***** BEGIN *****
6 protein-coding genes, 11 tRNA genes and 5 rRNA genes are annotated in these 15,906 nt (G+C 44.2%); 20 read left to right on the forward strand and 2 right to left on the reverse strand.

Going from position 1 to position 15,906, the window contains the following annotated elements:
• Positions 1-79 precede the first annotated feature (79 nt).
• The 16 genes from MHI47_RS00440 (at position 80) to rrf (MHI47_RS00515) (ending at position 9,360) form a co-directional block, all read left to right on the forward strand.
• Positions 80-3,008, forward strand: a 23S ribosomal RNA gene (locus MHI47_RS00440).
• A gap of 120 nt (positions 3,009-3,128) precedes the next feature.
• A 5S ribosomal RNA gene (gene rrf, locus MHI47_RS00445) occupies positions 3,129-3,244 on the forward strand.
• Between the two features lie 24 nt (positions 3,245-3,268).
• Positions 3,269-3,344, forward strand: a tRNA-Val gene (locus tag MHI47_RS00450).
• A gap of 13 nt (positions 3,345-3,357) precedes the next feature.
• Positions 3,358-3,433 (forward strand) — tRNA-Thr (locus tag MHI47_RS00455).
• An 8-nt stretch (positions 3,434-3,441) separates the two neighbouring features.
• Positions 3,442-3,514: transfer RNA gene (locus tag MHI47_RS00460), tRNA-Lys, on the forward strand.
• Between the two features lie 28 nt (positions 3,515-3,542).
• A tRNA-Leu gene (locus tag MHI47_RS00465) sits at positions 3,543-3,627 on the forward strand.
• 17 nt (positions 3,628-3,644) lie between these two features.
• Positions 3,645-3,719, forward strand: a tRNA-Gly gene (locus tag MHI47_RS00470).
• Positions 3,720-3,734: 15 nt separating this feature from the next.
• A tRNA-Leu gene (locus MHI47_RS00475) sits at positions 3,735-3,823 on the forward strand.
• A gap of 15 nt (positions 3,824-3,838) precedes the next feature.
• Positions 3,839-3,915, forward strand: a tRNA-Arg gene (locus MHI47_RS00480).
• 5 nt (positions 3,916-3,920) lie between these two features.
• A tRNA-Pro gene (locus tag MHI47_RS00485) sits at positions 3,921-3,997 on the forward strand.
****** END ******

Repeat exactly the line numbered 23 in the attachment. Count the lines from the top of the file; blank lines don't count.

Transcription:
• A tRNA-Pro gene (locus tag MHI47_RS00485) sits at positions 3,921-3,997 on the forward strand.